By Prachi Sharma:
My sister’s wedding was around the corner. Guests were home. It was a couple of days before the Sagan ceremony when my aunt had an appointment with a doctor and I had to accompany her. On the way, while lost in conversation about marriage preparations, I got a call from my mother. “Beta, wahan aas paas dekhna kahin gudda mil jae to lete ana (please buy a boy doll if you can find one).” My mother and I had searched for a gudda on the previous day as well, but we couldn’t find an appropriate one. After hanging up the phone, I told my aunt what mother had asked for. I thought about it and realised that there are certain things that compel you to question in order to understand the rationale behind their existence. And Indian wedding rituals are one such thing that we all have been following for ages without feeling the need to revisit them.
Indian weddings are beautiful, often grand, with a lot of colourful clothing and decor. They are packed with tradition and rituals, which typically span the course of several days. Some of these rituals are beautiful and have deep significance but then there are some others that are outdated and have a clear gender bias. Among all the rituals, one ritual that I have keenly observed in most weddings and thought deeply about is the one where the bride is given gifts which include jewellery, clothes, make-up kits, and other gifts including a toy.
We may not see any flaw in this ritual. But then, one thing that makes you question the idea behind it is the toy, which, more importantly, has to be a baby boy doll. The reason behind giving a baby boy doll to the bride is a hope that the couple would give birth to a boy who would carry forward the family name. This act of giving a toy, which at the time of the ritual is merely a hope, is something that might later turn into an unhealthy desire to have an heir.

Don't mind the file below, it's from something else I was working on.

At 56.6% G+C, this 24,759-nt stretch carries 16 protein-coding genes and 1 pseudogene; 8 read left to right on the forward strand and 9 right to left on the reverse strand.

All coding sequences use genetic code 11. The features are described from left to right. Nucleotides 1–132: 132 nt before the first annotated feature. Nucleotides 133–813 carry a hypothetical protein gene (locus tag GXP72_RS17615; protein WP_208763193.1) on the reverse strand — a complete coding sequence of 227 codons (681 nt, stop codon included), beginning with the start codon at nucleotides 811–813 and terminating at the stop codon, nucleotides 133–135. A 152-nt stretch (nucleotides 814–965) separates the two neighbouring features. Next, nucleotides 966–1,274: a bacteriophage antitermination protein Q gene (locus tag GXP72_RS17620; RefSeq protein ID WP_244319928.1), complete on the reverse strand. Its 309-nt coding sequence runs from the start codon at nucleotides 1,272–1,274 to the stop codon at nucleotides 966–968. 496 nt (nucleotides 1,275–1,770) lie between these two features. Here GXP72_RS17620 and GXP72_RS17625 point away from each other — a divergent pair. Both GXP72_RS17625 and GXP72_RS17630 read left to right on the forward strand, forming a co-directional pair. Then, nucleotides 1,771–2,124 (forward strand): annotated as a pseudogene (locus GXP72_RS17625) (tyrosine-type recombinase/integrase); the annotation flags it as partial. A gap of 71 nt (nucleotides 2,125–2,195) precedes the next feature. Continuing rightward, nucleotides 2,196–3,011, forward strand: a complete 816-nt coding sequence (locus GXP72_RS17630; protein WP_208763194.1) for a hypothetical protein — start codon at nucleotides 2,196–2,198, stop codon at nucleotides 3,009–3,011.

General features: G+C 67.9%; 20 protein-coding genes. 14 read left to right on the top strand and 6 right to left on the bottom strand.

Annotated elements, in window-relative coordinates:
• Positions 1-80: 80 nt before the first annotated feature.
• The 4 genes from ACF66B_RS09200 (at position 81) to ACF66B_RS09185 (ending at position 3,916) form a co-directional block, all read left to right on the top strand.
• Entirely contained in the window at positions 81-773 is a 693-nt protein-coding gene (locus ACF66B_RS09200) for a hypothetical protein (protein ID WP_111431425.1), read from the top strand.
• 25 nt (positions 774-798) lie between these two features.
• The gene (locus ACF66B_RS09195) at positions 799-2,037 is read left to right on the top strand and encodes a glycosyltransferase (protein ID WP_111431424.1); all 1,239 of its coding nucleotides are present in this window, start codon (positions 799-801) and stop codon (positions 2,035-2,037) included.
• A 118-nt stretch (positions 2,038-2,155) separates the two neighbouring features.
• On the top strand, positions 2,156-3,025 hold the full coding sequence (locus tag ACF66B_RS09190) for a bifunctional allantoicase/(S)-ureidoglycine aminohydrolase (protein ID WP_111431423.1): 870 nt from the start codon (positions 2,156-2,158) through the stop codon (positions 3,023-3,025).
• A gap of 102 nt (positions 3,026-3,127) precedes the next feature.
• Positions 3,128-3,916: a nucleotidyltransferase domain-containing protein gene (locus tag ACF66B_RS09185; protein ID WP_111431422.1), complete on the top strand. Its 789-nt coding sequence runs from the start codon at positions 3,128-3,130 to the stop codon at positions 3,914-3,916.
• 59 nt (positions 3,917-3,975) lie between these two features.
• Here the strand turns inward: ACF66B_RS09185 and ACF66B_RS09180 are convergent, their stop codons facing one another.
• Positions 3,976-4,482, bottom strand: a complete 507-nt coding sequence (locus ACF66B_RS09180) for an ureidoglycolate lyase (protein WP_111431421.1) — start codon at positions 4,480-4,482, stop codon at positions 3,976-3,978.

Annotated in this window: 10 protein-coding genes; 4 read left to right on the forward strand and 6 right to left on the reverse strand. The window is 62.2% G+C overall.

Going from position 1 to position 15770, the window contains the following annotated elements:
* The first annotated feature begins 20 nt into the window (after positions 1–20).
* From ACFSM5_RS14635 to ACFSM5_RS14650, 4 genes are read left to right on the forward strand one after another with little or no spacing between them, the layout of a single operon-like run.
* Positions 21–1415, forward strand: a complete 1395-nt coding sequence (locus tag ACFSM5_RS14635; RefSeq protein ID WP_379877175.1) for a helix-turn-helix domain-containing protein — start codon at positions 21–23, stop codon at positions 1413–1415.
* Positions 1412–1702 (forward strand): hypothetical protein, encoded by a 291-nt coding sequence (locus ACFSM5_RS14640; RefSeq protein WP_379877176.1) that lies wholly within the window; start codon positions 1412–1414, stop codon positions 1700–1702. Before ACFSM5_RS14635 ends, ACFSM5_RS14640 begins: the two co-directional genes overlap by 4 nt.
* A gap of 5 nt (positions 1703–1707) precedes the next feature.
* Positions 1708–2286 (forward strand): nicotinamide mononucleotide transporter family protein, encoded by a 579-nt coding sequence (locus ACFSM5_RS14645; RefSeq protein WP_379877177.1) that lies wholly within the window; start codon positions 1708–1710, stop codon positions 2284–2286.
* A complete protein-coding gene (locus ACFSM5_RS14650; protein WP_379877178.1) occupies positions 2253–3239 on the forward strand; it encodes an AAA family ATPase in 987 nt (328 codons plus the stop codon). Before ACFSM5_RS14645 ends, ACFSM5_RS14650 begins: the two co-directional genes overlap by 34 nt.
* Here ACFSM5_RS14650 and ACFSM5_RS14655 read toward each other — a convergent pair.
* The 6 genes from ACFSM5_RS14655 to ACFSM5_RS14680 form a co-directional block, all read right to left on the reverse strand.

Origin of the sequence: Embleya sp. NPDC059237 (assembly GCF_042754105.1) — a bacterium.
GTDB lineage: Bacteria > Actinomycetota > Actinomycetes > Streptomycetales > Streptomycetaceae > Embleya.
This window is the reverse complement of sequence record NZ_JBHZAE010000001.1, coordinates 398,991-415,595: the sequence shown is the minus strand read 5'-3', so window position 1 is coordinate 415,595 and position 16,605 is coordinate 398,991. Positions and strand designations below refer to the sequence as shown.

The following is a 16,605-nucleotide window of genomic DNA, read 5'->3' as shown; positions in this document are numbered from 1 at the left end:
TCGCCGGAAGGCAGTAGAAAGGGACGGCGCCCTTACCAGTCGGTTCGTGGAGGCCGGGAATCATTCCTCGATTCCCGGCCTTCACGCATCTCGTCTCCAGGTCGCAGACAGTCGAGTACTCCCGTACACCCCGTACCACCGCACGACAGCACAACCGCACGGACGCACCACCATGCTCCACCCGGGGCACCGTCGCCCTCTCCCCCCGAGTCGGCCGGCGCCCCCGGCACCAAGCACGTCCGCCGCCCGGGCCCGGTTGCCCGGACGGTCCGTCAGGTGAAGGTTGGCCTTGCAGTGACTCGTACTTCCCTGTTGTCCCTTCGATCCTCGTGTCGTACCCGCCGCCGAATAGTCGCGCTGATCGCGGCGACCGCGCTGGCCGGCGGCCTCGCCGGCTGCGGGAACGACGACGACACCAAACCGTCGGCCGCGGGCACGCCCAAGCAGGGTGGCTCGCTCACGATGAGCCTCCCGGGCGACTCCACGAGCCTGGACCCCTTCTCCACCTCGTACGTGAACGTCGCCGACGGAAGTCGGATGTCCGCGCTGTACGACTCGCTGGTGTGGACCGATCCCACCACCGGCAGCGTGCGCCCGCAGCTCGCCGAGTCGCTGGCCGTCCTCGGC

‘Son preference’ is strong in India. It may not be universal but it is quite prevalent. But this ritual communicates the lack of desire for having a girl child which, in turn, reinforces son preference. Son preference in India is a facet of patriarchy which is a well-documented phenomenon. It is the reason for our skewed sex ratio, female foeticide, infanticide, the neglect and devaluing of the girl child etc.
Though because of strong advocacy over this issue, government initiatives/programmes promoting the importance of the girl child and the efforts of other development organisations, there has been a change in the mindset of people towards the girl child. In present times, women are educated, independent, and are capable of making decisions. Some don’t feel the need to change their surnames after marriage and carry forward their own family’s name. But it appears that we still follow the outdated traditional practices which have an obvious gender bias.
Do we need to modify them? Or follow them the way we have been doing? Now, that’s for us to decide!